Tuesday, May 5, 2009

Shorting Stocks: Big Challenge with Little Reward

Most investors who are stock pickers have had the feeling at one time or another that a particular stock would go down. The usual response to this is to sell any shares they have or not buy shares. Some are tempted to short the stock, but this is a difficult game.

Shorting a stock means to sell shares that you don’t own. You are essentially borrowing shares from someone else and selling them with the promise that you’ll buy the shares back later and return them to the original owner. This is done with the hope that the shares will drop in value between selling them and re-buying them so that you’ll make a profit.

Unfortunately for short sellers, stocks tend to go up. Suppose that the stock market tends to go up 10% each year. So, investors in low-cost stock index ETFs make 10% per year, on average, without doing anything. To beat the index as a short seller, you have to find a stock that will go down by about 10% or more.

If a short seller just throws darts at a stock listing, he can expect to lose about 10% each year, on average. If he is so clever that he is able to pick stocks that perform 20% worse than average (so that they drop by 10%), his reward is that his investment returns will roughly match those of the know-nothing index investor.

Short sellers are like runners in a downhill race who choose to run uphill from finish back to start. Taking on added challenges is sometimes admirable, but don’t expect to win any races.


  1. Stocks, on average, have trended higher over time - at least in the past.

    However, over the past decade, that has not been true. I'm not saying that shorting stocks is a great idea (there are better, safer option strategies for getting short), but perhaps it's a new world and the idea that house prices and stock price always trend higher - is over. Who knows?

  2. Mark: The biggest driver of stock price increases (above inflation) is innovation. As long as humanity continues to invent new things that reduce the need for work and make our lives better, stocks will go up, on average.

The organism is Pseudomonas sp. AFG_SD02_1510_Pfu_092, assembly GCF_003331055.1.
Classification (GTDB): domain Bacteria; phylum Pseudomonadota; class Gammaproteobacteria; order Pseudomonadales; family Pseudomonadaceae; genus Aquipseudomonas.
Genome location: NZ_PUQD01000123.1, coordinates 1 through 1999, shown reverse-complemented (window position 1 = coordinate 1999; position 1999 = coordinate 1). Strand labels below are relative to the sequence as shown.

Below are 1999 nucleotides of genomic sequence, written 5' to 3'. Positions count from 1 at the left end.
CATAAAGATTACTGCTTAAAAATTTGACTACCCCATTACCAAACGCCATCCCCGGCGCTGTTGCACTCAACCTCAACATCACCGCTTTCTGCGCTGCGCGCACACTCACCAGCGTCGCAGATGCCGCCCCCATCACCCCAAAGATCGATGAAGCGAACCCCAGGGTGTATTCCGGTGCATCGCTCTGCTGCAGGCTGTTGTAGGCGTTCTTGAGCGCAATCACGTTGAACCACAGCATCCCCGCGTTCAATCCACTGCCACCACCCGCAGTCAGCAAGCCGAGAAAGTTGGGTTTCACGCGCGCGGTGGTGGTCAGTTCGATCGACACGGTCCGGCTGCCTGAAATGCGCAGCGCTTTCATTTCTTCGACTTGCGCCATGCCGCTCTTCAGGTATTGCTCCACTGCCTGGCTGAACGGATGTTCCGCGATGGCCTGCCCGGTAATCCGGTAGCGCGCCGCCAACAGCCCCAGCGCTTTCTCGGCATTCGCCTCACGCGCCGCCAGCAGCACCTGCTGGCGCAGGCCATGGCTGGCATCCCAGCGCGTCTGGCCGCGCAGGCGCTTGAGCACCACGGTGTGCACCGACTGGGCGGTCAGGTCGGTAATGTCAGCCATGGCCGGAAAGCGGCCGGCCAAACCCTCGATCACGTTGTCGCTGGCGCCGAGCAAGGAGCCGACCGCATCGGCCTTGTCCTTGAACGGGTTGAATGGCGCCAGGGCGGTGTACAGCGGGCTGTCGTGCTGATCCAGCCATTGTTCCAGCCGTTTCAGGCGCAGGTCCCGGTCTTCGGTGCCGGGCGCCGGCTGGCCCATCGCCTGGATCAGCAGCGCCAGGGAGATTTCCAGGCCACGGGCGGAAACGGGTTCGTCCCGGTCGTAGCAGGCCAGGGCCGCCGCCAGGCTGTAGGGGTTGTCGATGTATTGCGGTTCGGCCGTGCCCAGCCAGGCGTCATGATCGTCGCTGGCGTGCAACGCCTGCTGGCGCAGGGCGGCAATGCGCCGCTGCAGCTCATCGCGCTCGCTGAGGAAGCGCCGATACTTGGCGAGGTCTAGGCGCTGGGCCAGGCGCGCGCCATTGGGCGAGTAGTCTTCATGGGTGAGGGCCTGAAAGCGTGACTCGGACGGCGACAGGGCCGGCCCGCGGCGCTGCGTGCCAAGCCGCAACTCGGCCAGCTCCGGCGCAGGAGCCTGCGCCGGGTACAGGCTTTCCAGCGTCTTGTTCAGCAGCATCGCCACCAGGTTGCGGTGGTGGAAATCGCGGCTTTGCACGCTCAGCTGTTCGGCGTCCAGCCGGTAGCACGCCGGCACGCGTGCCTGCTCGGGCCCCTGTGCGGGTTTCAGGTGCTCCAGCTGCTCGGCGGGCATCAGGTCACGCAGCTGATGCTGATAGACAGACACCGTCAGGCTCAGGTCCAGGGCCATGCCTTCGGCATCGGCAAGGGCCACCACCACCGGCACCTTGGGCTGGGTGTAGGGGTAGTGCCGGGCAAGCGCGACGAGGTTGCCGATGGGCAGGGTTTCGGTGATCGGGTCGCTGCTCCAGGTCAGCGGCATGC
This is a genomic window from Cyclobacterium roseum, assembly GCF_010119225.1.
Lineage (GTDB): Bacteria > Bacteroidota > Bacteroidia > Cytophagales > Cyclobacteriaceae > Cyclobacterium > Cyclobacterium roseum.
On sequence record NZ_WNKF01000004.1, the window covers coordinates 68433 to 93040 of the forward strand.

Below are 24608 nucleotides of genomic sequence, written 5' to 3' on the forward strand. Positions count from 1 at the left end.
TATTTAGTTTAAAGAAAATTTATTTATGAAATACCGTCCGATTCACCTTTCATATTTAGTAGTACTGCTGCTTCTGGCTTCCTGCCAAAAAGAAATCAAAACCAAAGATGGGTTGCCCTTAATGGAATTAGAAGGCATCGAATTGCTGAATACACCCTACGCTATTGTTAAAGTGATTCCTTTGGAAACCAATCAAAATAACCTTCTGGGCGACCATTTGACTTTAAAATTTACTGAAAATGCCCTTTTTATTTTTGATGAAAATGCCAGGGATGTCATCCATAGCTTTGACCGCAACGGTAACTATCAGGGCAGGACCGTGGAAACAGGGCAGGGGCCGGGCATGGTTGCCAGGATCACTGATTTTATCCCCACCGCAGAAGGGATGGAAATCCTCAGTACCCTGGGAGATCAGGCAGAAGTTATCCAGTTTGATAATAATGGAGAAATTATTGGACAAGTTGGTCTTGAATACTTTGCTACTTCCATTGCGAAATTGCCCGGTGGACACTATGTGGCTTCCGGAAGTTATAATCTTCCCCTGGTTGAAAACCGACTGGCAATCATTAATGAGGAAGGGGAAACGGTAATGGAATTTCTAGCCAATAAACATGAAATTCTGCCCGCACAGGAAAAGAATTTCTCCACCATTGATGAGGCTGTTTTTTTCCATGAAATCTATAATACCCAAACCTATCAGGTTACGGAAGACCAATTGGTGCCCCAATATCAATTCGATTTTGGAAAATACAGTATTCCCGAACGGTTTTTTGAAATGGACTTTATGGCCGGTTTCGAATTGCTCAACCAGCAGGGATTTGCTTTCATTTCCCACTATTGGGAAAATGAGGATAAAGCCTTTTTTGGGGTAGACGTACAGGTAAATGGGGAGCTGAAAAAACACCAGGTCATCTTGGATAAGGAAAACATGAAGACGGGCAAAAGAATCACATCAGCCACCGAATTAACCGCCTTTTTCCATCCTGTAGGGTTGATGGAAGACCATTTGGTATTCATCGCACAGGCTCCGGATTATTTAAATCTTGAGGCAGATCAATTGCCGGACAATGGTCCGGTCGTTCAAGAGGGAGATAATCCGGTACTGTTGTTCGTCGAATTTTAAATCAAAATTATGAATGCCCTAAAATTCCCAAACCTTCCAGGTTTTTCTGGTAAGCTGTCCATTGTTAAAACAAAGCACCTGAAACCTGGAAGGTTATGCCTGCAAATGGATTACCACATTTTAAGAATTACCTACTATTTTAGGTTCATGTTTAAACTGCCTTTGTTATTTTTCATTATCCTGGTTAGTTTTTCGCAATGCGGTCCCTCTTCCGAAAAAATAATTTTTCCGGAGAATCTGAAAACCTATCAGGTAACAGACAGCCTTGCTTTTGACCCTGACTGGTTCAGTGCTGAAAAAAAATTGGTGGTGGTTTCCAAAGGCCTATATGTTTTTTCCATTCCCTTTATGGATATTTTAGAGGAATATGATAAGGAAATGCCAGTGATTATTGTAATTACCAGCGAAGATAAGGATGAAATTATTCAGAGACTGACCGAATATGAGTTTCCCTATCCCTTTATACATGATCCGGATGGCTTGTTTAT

3. Another solution is to use those single inverse ETF instead of shorting stocks or ETFs. The inverse ETFs are safer than shorting stocks in general. You can only loose what you put in.

  4. Henry: It's true that inverse ETFs solve the problem of unlimited losses, but they don't solve the problem that stocks tend to go up, and you have to be way above average at picking the right time to buy the inverse ETF just to keep up with those who buy an index and go to sleep for a few decades.

  5. Short selling is definitely a hard way to make a living. The few who do it successfully, don't simply pick the stocks that they feel will go down (too highly valued, accounting games, whatever). They also actively feed the media with stories. One example that comes to mind is the Enron story by Fortune's Beth McLean was prompted by a short seller. His name escapes me at the moment but he appears in both the book and movie.

  6. I find the pain of passing over a stock that goes up painful enough. If I were to short a stock and see it go up in a similar way, I would feel twice as bad.

  7. You know what I think you CAN short and have a good chance of making money? Short sell a leveraged ETF and hold it during volatile markets. It wouldn't matter too much if you chose the bull or bear version either. :)

    It's not as far fetched as you might think...

  8. Preet: That's interesting. I'll have to think about that one. The lost returns in both the bull and bear leveraged ETFs due to volatility make shorting them a possibility.

  9. You say that in order to have the same return as a market ETF or index, you would have to pick a stock that goes down by the same amount over the whole year. That involves keeping your short position open for the medium/long term.